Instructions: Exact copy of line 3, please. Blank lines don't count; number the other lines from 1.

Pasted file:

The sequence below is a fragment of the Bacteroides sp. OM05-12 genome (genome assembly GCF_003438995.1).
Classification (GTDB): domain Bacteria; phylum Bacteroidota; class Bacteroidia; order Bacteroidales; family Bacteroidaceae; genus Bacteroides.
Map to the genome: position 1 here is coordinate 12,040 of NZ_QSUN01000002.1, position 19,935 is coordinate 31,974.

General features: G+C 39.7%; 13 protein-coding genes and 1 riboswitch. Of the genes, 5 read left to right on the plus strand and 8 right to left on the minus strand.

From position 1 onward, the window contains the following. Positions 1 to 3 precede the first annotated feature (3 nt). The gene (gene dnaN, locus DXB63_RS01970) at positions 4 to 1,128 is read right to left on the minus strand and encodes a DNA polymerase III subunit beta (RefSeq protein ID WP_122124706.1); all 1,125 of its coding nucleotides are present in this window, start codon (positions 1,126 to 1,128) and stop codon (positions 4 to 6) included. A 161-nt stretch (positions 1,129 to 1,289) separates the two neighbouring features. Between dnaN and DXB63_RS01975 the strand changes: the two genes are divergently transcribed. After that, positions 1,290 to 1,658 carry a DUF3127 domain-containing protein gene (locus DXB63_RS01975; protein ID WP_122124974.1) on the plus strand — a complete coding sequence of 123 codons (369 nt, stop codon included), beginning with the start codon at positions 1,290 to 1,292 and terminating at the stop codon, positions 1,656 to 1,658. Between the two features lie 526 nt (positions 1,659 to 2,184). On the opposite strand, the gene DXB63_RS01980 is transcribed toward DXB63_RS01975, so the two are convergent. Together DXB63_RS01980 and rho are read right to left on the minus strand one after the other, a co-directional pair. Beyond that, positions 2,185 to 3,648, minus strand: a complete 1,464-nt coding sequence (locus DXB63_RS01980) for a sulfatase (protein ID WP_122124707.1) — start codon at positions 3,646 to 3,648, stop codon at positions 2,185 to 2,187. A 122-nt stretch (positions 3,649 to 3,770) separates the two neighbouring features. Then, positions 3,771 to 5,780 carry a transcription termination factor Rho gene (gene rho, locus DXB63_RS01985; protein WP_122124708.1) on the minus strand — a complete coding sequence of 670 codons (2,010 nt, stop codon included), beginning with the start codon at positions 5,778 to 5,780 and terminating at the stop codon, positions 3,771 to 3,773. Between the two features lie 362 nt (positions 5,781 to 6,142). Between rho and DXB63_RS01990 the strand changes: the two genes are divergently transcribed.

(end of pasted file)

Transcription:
Map to the genome: position 1 here is coordinate 12,040 of NZ_QSUN01000002.1, position 19,935 is coordinate 31,974.